My reaction is complex. There are two simultaneously-told stories: one about a young man beset by misfortune and good luck; one about a 90 or 93-year-old nursing home patient who is similarly the beneficiary of good health and disability. The stories are about the same man.

The story about the young man is set in a second-rate traveling circus during the depression. The story about his old age is set in the present. I liked most of the contemporary story better than the 70-year-old story. But there wasn't as much of the present-day story in the book.

The old circus story was more interesting and filled with arcane details about old circus culture. I wish there had been more about the old man and the nursing home culture he lived in.

Both stories are romantic, even though they contain nasty elements of gritty reality. Jankowski, the central character and narrator, is rescued several times throughout the stories. It's hard to believe that anyone could be so lucky.

There is a smart elephant in the circus story. It understands Polish, but not English. The elephant has more moxie than most of the people in either story. Nearly all the people in the book are accepting and complacent, except the Jacob Jankowski.

In an "Author's Note" and an interview at the end of the book, Sara Gruen touts all the interesting research she did before writing the book. It shows in the detail she describes, but it's impossible, without seeing her research or doing your own, to know what's real and what she's made up to fill the holes in the record.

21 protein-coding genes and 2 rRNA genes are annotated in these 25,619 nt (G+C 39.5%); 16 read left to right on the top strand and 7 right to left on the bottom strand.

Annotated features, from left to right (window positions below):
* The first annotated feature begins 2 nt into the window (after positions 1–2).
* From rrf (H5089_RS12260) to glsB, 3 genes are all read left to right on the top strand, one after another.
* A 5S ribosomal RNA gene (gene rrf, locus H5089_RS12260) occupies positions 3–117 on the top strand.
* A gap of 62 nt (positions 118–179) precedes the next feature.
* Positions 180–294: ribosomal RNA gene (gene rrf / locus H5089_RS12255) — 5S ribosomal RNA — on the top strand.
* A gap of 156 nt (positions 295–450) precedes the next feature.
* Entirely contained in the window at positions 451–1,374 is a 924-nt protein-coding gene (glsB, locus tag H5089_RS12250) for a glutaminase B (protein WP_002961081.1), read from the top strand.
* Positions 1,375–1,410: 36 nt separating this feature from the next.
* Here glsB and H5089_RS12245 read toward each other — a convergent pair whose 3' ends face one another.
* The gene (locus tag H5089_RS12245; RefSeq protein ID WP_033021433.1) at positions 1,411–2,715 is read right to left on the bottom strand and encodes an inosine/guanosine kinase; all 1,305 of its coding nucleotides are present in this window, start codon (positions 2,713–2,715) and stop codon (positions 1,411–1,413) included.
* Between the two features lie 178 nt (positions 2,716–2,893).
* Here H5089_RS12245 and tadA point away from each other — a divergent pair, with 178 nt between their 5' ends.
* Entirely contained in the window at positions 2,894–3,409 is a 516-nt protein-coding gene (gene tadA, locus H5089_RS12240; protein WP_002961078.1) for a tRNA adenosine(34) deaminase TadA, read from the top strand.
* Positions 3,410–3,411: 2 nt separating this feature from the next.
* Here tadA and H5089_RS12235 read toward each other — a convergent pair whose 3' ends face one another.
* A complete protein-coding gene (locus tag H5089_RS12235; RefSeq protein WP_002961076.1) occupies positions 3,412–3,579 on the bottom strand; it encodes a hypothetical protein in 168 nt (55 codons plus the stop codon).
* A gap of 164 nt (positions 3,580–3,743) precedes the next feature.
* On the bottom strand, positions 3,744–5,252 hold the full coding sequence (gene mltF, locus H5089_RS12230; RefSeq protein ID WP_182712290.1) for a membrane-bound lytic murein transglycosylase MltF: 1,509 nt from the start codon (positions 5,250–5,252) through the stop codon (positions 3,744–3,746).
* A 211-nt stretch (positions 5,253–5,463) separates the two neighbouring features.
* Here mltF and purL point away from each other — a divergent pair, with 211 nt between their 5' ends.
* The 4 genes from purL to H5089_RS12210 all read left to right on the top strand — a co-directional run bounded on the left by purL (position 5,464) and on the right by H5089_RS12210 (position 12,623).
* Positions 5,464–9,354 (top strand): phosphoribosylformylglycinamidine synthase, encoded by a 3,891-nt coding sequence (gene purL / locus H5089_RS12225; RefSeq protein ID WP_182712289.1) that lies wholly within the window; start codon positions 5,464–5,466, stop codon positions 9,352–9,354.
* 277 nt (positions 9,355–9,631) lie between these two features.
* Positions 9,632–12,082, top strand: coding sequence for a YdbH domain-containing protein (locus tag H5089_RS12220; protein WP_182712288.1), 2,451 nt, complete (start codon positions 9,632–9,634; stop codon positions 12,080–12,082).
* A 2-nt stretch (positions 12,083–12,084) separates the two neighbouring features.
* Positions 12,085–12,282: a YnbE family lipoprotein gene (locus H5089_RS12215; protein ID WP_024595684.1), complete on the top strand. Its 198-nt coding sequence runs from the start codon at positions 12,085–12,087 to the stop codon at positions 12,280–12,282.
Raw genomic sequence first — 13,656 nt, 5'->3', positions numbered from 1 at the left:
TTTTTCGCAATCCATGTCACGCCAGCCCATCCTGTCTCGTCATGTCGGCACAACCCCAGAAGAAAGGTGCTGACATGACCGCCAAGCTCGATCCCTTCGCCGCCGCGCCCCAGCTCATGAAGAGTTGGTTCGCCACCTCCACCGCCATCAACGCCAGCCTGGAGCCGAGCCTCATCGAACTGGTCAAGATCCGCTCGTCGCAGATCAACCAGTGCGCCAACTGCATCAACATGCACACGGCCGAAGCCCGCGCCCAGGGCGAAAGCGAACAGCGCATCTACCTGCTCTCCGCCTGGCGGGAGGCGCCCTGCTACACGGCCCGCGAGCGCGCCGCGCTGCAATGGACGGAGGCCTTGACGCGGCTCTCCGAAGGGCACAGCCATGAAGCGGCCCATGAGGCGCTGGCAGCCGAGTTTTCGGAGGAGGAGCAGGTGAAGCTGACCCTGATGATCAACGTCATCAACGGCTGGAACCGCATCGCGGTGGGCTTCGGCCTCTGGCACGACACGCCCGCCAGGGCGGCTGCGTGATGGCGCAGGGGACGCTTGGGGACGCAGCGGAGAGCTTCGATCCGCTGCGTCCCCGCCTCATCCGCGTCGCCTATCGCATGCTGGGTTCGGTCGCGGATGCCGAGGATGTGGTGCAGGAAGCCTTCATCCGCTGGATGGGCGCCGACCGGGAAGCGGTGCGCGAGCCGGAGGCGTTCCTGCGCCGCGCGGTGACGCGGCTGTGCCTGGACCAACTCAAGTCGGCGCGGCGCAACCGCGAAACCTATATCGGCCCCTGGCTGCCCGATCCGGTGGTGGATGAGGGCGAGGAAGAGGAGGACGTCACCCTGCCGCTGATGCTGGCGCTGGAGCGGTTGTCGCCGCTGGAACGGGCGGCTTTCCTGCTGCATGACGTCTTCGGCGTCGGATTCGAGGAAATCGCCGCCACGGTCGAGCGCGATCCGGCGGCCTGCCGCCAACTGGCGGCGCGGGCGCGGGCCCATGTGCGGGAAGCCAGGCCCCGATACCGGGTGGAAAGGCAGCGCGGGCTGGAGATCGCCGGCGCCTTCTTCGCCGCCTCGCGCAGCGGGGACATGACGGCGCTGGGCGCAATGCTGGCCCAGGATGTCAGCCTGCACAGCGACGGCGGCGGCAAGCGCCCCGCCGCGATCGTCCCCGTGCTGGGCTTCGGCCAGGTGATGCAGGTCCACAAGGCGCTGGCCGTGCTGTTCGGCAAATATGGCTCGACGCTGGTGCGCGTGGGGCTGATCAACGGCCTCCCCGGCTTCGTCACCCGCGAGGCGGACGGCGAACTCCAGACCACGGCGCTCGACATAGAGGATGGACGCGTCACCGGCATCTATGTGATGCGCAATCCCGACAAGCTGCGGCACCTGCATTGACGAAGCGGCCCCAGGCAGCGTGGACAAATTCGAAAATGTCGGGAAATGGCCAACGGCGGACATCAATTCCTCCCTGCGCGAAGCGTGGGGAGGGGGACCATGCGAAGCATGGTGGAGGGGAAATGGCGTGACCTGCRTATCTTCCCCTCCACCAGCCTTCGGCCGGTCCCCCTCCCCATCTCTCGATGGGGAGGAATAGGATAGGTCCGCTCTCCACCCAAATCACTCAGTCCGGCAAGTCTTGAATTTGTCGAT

And in some ways, it seems like she's picked things she found out about old circuses and posted them along the story and built connecting roads between them.

Oh, it was interesting to read. But not fun. I'm not sure if it was enlightening about circus culture in the '30s. It wasn't enlightening about human nature to me.

Eh? Did you read it? What did you think?

Sometime I should get my friend Astrid to tell the story of Tuffi who fell out of the Schwebebahn into the River Wupper (not far from the River Neander). That story might be more interesting. (You can look it up if you're curious.)

Umberto Eco's bookseller

Carmella Washburn is a neighbor of Nancy's mother, Jo, here in Northfield. She and Jo ended up living in Northfield because their daughters lived here. Carmella is an amazing Nebraska native, born in Omaha before the U.S. entered WWI, who still wears red and cheers for the Cornhuskers during football season. She also has wonderful stories about her Italian family and neighbors in Omaha. I send her paper copies of the blog entries because she's still learning about using the web. She does have e-mail down pat.

Some time ago, she sent me this note:

Ken, I appreciate and enjoy your "Reading Blogs." At my present age, I tend to philosophical stories and neglect to appreciate "good stories" written by authors of the Baby Boomer Culture, which I confess is a bit narrow on my part.

Presently I am reading, The Mysterious Flame of Queen Loana by Umberto Eco (Italian, what else?).

It's the story of a 60ish rare book dealer in Milan who has suffered loss of memory. He can remember the plots of every book he has ever read, but no longer knows his own name. The last sentence on the book jacket says, "A fascinating, abundant new novel -- wide-ranging, nostalgic, and personal."

The book is interestingly illustrated with color photos of the book covers the main character has read throughout his life. If nothing else, you could relate to the pictures in the book.

I am ever impressed by writing talent.

I've started Doig's Prairie Nocturne.